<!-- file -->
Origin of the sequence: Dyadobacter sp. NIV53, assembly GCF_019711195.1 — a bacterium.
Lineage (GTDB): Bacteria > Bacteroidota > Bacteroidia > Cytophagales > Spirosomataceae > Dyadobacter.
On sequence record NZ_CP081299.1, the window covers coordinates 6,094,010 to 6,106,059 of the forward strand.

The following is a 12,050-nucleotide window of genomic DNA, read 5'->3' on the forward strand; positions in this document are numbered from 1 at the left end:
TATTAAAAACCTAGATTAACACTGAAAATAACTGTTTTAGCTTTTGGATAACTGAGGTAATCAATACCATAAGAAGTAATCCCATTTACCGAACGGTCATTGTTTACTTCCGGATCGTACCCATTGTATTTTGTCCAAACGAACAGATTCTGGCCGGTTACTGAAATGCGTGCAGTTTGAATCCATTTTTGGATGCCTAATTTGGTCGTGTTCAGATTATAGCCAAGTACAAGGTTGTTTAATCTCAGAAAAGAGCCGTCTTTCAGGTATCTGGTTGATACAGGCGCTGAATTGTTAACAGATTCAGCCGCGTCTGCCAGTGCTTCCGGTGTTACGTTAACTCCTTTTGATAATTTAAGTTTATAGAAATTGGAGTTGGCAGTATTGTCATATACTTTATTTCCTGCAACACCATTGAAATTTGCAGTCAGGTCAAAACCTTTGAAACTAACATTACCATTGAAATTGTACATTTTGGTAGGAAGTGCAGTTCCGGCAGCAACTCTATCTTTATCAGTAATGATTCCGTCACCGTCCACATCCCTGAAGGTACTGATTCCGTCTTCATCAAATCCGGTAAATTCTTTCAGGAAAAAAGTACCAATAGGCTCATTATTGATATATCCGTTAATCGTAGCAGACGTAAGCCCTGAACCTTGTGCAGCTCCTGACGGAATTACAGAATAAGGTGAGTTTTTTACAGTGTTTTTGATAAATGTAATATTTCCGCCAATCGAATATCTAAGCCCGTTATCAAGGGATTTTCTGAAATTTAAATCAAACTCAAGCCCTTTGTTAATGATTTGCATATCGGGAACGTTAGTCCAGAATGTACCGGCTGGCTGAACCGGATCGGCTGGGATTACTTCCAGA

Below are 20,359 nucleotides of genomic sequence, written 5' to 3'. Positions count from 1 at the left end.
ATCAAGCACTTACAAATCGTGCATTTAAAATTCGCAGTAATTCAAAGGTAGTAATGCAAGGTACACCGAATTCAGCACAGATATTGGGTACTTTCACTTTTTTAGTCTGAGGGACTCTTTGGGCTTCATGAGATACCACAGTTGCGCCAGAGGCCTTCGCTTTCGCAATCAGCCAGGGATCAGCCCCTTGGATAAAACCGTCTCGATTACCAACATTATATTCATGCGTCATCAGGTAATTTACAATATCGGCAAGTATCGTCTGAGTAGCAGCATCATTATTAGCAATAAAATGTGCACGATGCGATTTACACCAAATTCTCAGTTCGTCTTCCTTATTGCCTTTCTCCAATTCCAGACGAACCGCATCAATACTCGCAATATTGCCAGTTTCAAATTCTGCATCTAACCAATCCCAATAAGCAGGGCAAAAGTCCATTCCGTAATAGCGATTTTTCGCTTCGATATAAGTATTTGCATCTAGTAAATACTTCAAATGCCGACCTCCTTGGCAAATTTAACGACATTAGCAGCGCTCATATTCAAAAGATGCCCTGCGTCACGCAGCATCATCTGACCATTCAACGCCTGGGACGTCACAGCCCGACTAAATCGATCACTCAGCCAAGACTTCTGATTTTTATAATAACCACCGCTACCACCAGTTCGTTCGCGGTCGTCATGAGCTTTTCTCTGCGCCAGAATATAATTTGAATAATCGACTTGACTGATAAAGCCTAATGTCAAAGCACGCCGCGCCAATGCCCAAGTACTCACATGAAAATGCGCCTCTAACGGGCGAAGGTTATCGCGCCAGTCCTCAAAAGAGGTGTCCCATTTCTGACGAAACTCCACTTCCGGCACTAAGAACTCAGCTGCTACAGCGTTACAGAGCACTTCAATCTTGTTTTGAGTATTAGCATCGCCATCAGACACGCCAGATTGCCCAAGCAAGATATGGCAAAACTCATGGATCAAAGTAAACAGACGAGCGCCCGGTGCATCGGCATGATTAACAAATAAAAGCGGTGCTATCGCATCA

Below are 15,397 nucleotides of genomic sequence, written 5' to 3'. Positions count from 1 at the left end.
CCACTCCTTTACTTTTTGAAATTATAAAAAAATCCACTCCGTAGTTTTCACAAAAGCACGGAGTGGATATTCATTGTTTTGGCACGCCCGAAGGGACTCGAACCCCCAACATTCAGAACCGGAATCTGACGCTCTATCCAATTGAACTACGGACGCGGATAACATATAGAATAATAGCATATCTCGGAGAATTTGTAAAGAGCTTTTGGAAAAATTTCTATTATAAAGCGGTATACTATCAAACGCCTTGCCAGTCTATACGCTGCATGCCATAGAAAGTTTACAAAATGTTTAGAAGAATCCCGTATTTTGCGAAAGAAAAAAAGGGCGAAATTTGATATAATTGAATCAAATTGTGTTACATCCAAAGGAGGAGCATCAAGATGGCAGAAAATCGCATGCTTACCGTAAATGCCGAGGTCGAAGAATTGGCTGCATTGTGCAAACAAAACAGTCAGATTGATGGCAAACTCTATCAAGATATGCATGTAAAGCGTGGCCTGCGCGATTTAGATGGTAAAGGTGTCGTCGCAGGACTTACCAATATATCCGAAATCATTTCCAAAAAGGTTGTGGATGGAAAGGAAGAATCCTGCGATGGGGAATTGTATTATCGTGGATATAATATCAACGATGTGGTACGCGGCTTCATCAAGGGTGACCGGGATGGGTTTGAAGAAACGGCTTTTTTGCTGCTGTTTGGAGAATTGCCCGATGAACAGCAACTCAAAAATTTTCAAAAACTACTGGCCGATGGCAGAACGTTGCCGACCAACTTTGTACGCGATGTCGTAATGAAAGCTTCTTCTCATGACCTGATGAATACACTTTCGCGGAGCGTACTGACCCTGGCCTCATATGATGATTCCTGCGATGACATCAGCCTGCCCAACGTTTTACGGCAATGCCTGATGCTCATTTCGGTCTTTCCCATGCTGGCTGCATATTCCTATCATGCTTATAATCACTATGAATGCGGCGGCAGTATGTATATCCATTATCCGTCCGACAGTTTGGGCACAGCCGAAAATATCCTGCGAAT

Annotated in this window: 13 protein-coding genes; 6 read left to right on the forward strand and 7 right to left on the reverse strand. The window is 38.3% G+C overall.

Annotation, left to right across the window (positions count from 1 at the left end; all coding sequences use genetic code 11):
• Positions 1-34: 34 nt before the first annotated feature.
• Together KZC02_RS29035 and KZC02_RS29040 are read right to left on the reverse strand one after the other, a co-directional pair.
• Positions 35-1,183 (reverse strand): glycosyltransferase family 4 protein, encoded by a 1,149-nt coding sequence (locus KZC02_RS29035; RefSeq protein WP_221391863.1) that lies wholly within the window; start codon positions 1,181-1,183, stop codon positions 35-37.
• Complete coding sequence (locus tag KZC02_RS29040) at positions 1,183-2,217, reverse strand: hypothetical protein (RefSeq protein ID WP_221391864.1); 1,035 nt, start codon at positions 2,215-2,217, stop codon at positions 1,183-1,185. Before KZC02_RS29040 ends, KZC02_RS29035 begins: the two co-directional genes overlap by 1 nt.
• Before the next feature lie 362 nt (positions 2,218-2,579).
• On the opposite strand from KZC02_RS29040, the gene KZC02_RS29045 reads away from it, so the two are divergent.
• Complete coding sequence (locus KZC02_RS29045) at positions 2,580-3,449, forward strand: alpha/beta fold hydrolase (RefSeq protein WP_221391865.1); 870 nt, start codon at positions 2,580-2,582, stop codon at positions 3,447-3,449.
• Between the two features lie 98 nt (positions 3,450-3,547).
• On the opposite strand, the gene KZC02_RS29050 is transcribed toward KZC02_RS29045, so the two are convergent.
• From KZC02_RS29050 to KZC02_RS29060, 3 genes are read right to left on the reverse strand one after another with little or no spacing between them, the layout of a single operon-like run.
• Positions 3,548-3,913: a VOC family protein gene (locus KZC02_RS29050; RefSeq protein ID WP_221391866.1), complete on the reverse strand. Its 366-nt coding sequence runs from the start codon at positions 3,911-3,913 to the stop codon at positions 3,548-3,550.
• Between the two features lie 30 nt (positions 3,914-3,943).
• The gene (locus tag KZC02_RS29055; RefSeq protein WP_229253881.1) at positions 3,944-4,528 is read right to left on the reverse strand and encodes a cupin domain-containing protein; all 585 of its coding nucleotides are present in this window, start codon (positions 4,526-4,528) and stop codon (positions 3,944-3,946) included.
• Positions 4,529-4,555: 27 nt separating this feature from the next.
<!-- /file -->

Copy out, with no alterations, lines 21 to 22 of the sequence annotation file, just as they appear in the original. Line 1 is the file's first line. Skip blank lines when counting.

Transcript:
• From KZC02_RS29050 to KZC02_RS29060, 3 genes are read right to left on the reverse strand one after another with little or no spacing between them, the layout of a single operon-like run.
• Positions 3,548-3,913: a VOC family protein gene (locus KZC02_RS29050; RefSeq protein ID WP_221391866.1), complete on the reverse strand. Its 366-nt coding sequence runs from the start codon at positions 3,911-3,913 to the stop codon at positions 3,548-3,550.